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HISTORY OF SWITZERLAND
 
 


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North Italian adventures: 1503-1516

Several circumstances conspire to draw the Swiss into north Italy during the early 16th century. The cantons have a long-standing interest in controlling two passes (the St Gotthard and the Splügen) which carry much of the trade between Italy and northern Europe.

The best way of achieving this is to acquire land south of the passes, and there are now fine opportunities to do so. Northern Italy is in chaos, as several contenders struggle for the duchy of Milan. The contenders are eager to enlist the support of the famously effective mercenary armies of Switzerland.
 









The Swiss help the French king Louis XII in his capture of Milan; in reward, in 1503, he gives them the Milanese region of Bellinzona. Nine years later the Swiss are fighting on the pope's side against the French. When they drive the French out of Milan in 1512, they are rewarded with Locarno and Lugano.

The run of Swiss successes in northern Italy ends abruptly in 1515 at Marignano, where they are heavily defeated by a French army. But the new French king, Francis I, proves more eager to pacify the Swiss than to recover every part of the duchy of Milan.
 







In a treaty of 1516, which becomes known as the Perpetual Peace, Francis I grants the cantons most of their gains south of the Alps in return for a Swiss commitment not to serve in campaigns against France.

The treaty brings under Swiss control a large Italian population. For three centuries they are governed at arm's length (and not well) by the northern cantons. Finally, in 1803, these Italian regions are grouped into a new canton, Ticino, which becomes a member of the Swiss confederation.
 







The Perpetual Peace of 1516 comes at a good moment for the cantons, where many citizens are beginning to question the loss of young Swiss lives as mercenaries in other people's battles.

Among those expressing this view is Huldreich Zwingli, the central figure in the next chapter of the Swiss story. The ruggedly individual Swiss have already demonstrated how to cast off a feudal yoke, that of the Habsburgs. They have proved that citizens on foot, armed only with pikes and halberds, can subdue the mounted chivalry of Europe. Now, in the same spirit, they ask more radical questions than anyone else in the great debate of the 16th century - the Reformation.
 






Zwingli: 1518-1525

The towns of Switzerland are the perfect context for the new movement of reform. Independent, free of any feudal ties, they are run by councils in which the merchants of the guilds usually have the predominant voice. The largest town is Zürich, where from 1518 there is a powerful preacher on the cathedral staff - Huldreich Zwingli.

Zwingli's first overt gesture against Catholic dogma is his eating of sausage during Lent in 1522, an event usually taken as the start of the Swiss Reformation. Zwingli, experiencing little of the opposition faced by Luther in Germany, persuades Zürich to accept sweeping Protestant reforms. But, like Luther in Wittenberg, he is soon confronted by reformers more radical than himself.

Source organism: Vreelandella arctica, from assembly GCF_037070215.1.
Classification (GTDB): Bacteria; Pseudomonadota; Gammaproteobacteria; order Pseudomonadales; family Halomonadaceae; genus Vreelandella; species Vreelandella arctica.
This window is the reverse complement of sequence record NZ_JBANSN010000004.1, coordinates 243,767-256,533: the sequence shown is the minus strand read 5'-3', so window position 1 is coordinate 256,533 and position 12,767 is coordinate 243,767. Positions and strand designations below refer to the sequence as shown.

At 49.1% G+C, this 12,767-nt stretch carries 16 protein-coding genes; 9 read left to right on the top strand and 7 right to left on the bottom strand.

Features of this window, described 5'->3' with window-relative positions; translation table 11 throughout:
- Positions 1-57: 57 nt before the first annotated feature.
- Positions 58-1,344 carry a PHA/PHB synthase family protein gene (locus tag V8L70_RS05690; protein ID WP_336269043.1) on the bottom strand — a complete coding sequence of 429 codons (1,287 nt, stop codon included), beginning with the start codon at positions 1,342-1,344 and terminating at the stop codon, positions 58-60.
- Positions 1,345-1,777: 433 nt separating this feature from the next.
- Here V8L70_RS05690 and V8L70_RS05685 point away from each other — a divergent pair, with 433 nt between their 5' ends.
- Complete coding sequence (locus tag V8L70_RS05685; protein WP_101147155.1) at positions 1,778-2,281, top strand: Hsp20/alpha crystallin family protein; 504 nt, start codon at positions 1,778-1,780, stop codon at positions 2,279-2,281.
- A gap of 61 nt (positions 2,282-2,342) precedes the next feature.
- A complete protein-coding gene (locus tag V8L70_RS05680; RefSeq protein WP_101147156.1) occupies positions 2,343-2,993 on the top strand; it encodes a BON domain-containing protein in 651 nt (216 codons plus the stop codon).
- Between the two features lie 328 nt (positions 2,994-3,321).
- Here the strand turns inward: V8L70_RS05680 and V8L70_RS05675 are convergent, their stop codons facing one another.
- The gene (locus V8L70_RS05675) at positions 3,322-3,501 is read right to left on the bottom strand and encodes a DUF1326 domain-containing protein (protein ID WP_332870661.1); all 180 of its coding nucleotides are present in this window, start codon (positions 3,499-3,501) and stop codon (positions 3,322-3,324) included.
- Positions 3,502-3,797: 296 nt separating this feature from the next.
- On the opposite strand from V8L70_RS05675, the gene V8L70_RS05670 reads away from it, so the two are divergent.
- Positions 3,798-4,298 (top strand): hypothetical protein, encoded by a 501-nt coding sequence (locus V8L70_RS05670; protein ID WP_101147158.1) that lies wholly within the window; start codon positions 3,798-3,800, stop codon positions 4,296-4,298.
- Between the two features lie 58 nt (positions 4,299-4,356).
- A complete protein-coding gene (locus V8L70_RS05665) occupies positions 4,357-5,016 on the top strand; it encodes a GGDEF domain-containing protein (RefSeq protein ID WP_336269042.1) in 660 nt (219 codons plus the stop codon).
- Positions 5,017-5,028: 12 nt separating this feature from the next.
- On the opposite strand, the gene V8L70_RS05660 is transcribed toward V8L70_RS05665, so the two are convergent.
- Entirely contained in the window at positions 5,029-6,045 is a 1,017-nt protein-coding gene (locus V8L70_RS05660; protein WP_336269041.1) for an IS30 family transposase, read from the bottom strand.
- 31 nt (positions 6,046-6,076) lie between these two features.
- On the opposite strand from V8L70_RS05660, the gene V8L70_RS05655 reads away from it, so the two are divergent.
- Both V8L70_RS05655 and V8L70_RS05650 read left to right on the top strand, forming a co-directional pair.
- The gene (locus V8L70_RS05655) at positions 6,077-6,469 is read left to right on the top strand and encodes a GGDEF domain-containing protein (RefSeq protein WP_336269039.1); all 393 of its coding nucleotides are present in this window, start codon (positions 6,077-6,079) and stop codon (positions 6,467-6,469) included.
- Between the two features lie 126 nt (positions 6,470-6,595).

Anabaptists: 1525

Zürich, swift in its acceptance of Zwingli's Protestant logic, is also the first city where radical reformers insist upon logic in a ritual central to the Christian faith - that of baptism (one of only two Sacraments retained by Luther and Zwingli, the other being the Eucharist).

If each Christian in the reformed faith is to be personally responsible for his or her relationship with God, how can a mewling infant be offered the sacrament of baptism? In the gospels, there is only an adult baptism - that of Jesus himself. In the early years of the religion most Christians were converts, choosing the faith and receiving baptism as adults.
 









Arguments for adult baptism formed part of the unrest in Wittenberg during Luther's absence in 1521. Now, in 1525 in Zürich, Conrad Grebel - a young follower of Zwingli - takes a drastic step. He baptises a former Catholic priest, Georg Blaurock.

The action forms part of a wider programme, derived by Grebel from the gospels. His tenets include a free church of believers, fully detached from the state; refusal to swear an oath; and pacifism. The last two commitments, subsequently of great importance to all radical sects in this tradition, derive from Christ's sermon on the mount (Matthew, v, 33-48).
 







Grebel's act of baptism is a direct challenge to his former mentor, Zwingli, who is closely associated with the state - indeed he has a guaranteed majority of supporters on Zürich's city council. It can also be seen as blasphemy, since this is a rebaptism. It denies the validity of a sacrament, in the form of Georg Blaurock's original baptism as an infant.

The reaction of Zürich, under Zwingli's guidance, is swift and extreme. Anyone even attending a ceremony of this kind is to be liable to death by drowning - if they want water they shall have it. It is the start of a long ordeal of persecution for Anabaptists (from Greek for 'baptize again'). No other Christian sect has had such a high proportion of martyrs.
 






Swiss reform: 1525-1531

Zürich is intolerant of the radical programme of the Anabaptists, but nevertheless this is the city in which the pattern of a fully reformed church is first established. The central detail, on which Zwingli goes much further than Luther, is the nature of the Eucharist.